Brazilian companies are the cheapest they have been in years, presenting bargain hunters with prime buying opportunities.But foreign investors appear to be keener on the nation’s prospects than Brazilians, many of whom are spooked by the political turmoil that is worsening the nation’s economic slowdown.
Earlier this month, New York’s Coty Inc. agreed to pay $1 billion for the beauty-care unit of São Paulo-based Hypermarcas, expanding its presence in Latin America’s largest economy.
Through October, international investors such as Coty closed on 285 mergers and acquisitions in Brazil, up 5% from the first 10 months of 2014, according to data from PricewaterhouseCoopers. Brazilians, meanwhile, signed 275 deals this year, down 26% from the same period in 2014.
It is the first time since 2000 that foreigners have outpaced locals, according to Rogerio Gollo, partner and head of mergers and acquisitions in Brazil for Pricewaterhouse. “If you had asked me in January, I would not have told you this was coming,” he said.
What has turned the tide for many investors has been the weakening of the Brazilian currency by more than 30% to the dollar so far this year, which has helped foreign investors. In addition, the deepening of Brazil’s economic malaise—exacerbated by weakening political leadership—has hurt local companies.
Such cyclical booms and busts are common in emerging markets, and investors expect South America’s largest country by GDP to bounce back on the strength of its rising middle class and wealth of commodities. For those willing to endure some volatility, betting on Brazil now could pay off handsomely, said PwC’s Mr. Gollo.
“The buyer who is looking at Brazil with a horizon greater than three years is getting a good deal,” he said.
But the current picture is bleak. State involvement in key sectors and loose monetary policy unleashed during President Dilma Rousseff’s first term has left the government awash in debt and struggling to plug a massive budget hole. Reforms have taken a back seat as Brazil’s Congress focuses on the massive corruption scandal at state-run oil giant Petróleo Brasileiro SA, and impeachment efforts against the president.
“When you have a crisis of this magnitude, you need a vision…but the government does not have that,” said Ricardo Lacerda, founding partner and CEO of BR Partners, a boutique investment bank based in São Paulo.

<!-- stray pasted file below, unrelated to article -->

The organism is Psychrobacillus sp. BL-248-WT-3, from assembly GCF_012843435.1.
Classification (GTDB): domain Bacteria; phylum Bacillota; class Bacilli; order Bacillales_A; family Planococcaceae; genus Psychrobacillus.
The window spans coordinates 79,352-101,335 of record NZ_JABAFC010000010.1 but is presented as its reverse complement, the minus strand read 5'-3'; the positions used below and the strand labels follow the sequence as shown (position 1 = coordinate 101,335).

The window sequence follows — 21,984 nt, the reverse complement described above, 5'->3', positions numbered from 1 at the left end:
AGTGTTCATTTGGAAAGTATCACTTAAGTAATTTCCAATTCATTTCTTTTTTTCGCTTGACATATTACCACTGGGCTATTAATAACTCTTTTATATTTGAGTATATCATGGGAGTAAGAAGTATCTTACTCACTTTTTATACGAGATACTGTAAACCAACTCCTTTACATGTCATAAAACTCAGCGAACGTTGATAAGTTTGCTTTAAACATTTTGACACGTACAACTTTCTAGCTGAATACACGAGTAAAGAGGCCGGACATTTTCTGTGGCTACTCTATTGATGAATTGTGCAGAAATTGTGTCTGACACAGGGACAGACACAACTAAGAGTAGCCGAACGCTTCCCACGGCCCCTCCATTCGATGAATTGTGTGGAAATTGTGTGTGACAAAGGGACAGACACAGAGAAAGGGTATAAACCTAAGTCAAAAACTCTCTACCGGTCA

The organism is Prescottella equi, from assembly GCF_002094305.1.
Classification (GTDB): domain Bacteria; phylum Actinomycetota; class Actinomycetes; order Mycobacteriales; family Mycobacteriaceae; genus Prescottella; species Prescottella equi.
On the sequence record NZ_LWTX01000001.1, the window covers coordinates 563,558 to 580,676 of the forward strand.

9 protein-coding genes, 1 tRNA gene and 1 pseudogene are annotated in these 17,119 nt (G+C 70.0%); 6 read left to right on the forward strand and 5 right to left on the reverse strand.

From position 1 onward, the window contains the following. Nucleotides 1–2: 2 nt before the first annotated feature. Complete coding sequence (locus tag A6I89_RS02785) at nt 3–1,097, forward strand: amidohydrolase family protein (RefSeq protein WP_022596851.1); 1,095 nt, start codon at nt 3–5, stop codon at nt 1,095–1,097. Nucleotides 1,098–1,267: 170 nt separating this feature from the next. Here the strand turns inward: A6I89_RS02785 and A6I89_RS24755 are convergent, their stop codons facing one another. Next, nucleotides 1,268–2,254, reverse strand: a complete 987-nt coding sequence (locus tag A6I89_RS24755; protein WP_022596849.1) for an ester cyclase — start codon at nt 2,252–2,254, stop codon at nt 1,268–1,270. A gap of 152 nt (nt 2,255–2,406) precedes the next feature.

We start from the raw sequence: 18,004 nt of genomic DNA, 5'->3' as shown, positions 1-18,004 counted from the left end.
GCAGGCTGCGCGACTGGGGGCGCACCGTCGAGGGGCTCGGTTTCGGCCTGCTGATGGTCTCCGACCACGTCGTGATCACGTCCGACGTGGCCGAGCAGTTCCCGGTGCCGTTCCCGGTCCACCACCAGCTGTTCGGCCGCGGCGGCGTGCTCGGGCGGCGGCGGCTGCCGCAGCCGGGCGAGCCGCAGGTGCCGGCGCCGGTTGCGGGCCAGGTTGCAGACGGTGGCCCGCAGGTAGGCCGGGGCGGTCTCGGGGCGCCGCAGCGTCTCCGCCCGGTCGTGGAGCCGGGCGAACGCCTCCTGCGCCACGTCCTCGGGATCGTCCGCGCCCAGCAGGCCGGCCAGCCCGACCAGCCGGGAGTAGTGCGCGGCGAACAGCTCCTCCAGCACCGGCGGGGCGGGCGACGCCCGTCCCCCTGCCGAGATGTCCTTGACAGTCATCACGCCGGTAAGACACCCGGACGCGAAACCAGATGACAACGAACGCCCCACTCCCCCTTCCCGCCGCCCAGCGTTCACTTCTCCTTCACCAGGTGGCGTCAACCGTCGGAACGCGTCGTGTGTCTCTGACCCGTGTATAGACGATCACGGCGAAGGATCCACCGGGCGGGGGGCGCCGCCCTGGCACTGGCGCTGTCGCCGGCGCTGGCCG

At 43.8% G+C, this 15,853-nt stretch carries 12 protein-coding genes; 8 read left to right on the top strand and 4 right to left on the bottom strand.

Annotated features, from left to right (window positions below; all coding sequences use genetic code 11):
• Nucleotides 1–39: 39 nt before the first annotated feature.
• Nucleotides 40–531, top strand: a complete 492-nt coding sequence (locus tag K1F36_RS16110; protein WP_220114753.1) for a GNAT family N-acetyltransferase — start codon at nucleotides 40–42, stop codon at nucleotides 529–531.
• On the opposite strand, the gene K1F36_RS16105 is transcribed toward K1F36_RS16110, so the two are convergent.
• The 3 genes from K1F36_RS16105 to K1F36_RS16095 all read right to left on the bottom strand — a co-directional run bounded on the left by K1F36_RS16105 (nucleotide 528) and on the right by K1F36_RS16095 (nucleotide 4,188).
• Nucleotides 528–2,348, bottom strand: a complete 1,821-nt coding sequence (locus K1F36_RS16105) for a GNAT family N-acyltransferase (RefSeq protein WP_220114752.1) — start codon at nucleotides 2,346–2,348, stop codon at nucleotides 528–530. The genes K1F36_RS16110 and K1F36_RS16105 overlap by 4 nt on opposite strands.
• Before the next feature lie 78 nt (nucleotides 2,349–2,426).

As a result, business, consumer and investor confidence have collapsed. GDP growth is projected to contract by more than 3% this year. Urban unemployment recently hit a five-year high of 7.6%. Inflation is running at nearly 10%. Industrial production plunged nearly 11% in September from a year ago.
Among the hardest hit is Brazil’s auto industry. Vehicle sales through October totaled 2.15 million units, down 24% compared with the first 10 months of 2014. Thousands of auto workers have been laid off or furloughed. Some manufacturers who bet big on Brazil are putting on the brakes.
Chinese auto maker Chery Automobile Co., Ltd. is delaying a planned $300 million investment in its existing factory in the city of Jacareí, said Luis Curi, the company’s vice president in Brazil. Through October, Chery’s Brazil sales totaled 4,704 vehicles, down 38% from the first 10 months of 2014, according to the national auto-dealers association, Fenabrave.
Mr. Curi said the company has been hit by slumping demand and soaring prices for imported parts because of the weak real. “We’re living a perfect storm in Brazil,” he said.
In contrast, Honda Motor Co.’s Brazil sales have increased 15% to 125,061 vehicles so far this year, according to Fenabrave. But the Japanese auto maker, too, is retooling its investment plans amid concerns about the nation’s shaky economy and unpredictable politics.
The company said in late October it would delay the launch of a second Brazil vehicle-assembly plant that was slated to open in the first half of 2016. The new facility, which has been constructed in Itirapina in São Paulo state, will open “according to market developments,” Honda said in a statement. Paulo Takeuchi, director of institutional relations for Honda South America, said the auto maker remains confident about Brazil in the long-run, but is taking a cautious approach for now.
“What concerns us most is uncertainty, both political and economic,” Mr. Takeuchi said.